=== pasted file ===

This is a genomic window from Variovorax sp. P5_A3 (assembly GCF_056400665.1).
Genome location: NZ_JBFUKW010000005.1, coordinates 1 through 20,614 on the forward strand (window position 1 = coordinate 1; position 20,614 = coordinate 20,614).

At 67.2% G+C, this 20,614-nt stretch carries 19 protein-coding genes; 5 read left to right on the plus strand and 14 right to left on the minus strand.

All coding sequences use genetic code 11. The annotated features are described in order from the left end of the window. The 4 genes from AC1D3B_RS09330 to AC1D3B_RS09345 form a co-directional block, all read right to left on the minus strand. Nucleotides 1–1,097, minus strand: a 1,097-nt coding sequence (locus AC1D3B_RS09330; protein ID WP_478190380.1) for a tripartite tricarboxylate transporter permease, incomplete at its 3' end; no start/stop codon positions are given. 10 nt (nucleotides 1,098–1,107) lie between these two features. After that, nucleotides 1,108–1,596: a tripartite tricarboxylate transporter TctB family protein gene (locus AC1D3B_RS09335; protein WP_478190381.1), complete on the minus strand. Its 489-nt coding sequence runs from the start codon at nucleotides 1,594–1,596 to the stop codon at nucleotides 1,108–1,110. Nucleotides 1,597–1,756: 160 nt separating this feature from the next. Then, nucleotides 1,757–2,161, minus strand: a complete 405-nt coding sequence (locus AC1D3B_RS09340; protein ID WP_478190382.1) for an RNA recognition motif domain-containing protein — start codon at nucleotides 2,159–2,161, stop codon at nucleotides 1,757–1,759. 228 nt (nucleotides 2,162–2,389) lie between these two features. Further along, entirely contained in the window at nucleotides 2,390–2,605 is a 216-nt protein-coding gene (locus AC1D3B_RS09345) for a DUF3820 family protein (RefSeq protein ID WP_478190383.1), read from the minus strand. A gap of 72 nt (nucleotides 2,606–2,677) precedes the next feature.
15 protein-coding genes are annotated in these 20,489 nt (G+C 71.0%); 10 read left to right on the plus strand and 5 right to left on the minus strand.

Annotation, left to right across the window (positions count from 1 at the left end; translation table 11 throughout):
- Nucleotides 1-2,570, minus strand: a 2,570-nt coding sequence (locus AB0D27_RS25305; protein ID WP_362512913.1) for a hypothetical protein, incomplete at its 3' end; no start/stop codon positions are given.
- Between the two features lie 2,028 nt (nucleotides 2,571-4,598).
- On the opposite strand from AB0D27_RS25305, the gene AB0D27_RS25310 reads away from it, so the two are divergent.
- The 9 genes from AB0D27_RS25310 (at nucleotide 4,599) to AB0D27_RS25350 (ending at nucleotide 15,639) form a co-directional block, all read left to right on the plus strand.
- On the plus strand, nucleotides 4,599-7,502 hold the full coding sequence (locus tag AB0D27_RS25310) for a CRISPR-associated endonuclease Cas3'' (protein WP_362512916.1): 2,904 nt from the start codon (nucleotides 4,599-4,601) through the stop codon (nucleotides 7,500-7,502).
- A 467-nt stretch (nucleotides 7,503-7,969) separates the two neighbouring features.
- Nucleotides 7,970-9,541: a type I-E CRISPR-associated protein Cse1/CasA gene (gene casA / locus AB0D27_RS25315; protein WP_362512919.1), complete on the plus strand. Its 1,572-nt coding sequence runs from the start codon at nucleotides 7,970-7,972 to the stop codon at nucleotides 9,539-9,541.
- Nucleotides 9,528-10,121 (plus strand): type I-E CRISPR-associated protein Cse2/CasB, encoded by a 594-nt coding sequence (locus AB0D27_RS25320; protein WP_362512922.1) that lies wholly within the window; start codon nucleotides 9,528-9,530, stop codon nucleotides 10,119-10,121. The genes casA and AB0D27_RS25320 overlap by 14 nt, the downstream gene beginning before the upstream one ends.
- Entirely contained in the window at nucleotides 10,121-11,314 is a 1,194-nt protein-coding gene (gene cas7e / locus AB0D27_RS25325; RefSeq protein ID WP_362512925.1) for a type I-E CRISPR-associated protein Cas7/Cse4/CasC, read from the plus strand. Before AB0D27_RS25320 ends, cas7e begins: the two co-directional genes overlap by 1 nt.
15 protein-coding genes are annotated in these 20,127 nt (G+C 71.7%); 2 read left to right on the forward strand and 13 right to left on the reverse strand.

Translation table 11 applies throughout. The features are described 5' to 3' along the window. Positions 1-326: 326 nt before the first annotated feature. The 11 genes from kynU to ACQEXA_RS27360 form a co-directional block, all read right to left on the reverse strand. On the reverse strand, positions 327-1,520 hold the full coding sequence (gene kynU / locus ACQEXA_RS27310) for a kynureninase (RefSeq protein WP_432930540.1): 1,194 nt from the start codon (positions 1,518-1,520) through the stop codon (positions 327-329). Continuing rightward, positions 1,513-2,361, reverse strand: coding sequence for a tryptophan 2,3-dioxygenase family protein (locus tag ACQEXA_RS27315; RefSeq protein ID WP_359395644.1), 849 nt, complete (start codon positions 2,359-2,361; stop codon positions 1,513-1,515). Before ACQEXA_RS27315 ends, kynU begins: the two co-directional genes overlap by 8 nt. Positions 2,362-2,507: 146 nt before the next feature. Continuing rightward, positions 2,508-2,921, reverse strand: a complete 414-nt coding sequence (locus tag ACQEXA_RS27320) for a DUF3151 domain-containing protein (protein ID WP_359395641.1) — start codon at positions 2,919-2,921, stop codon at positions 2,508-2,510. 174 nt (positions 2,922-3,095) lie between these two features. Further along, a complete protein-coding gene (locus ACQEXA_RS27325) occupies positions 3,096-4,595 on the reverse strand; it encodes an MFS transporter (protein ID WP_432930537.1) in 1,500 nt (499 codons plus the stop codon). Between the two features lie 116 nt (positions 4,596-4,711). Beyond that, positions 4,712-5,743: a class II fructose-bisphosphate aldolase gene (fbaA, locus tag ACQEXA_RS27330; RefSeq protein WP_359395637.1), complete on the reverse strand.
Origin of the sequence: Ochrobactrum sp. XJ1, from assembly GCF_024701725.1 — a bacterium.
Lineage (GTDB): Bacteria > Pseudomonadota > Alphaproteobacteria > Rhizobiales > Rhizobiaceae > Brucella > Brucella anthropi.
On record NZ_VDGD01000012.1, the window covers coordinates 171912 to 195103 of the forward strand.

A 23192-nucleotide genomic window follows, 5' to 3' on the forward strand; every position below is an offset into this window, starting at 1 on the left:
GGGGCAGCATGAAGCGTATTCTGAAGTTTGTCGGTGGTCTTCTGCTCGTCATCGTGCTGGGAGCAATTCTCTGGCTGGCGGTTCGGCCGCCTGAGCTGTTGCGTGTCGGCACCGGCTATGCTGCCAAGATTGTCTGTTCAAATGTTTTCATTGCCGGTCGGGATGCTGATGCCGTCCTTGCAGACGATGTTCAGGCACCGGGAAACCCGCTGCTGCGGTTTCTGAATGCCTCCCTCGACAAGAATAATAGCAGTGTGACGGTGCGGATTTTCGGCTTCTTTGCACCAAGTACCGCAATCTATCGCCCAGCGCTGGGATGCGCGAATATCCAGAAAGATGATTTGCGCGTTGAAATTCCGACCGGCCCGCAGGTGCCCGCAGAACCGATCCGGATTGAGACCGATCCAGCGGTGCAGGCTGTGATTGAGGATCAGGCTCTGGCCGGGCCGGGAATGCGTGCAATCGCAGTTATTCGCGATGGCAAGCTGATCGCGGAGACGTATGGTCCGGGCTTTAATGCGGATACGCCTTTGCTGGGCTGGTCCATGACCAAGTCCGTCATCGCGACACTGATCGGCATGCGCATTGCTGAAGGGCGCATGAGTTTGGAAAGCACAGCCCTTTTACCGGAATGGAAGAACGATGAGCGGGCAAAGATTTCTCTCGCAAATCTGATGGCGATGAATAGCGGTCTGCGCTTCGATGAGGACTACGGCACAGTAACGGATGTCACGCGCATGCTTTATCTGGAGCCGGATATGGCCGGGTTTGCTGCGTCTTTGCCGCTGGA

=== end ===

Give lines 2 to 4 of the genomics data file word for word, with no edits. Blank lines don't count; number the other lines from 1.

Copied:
Genome location: NZ_JBFUKW010000005.1, coordinates 1 through 20,614 on the forward strand (window position 1 = coordinate 1; position 20,614 = coordinate 20,614).

At 67.2% G+C, this 20,614-nt stretch carries 19 protein-coding genes; 5 read left to right on the plus strand and 14 right to left on the minus strand.

All coding sequences use genetic code 11. The annotated features are described in order from the left end of the window. The 4 genes from AC1D3B_RS09330 to AC1D3B_RS09345 form a co-directional block, all read right to left on the minus strand. Nucleotides 1–1,097, minus strand: a 1,097-nt coding sequence (locus AC1D3B_RS09330; protein ID WP_478190380.1) for a tripartite tricarboxylate transporter permease, incomplete at its 3' end; no start/stop codon positions are given. 10 nt (nucleotides 1,098–1,107) lie between these two features. After that, nucleotides 1,108–1,596: a tripartite tricarboxylate transporter TctB family protein gene (locus AC1D3B_RS09335; protein WP_478190381.1), complete on the minus strand. Its 489-nt coding sequence runs from the start codon at nucleotides 1,594–1,596 to the stop codon at nucleotides 1,108–1,110. Nucleotides 1,597–1,756: 160 nt separating this feature from the next. Then, nucleotides 1,757–2,161, minus strand: a complete 405-nt coding sequence (locus AC1D3B_RS09340; protein ID WP_478190382.1) for an RNA recognition motif domain-containing protein — start codon at nucleotides 2,159–2,161, stop codon at nucleotides 1,757–1,759. 228 nt (nucleotides 2,162–2,389) lie between these two features. Further along, entirely contained in the window at nucleotides 2,390–2,605 is a 216-nt protein-coding gene (locus AC1D3B_RS09345) for a DUF3820 family protein (RefSeq protein ID WP_478190383.1), read from the minus strand. A gap of 72 nt (nucleotides 2,606–2,677) precedes the next feature.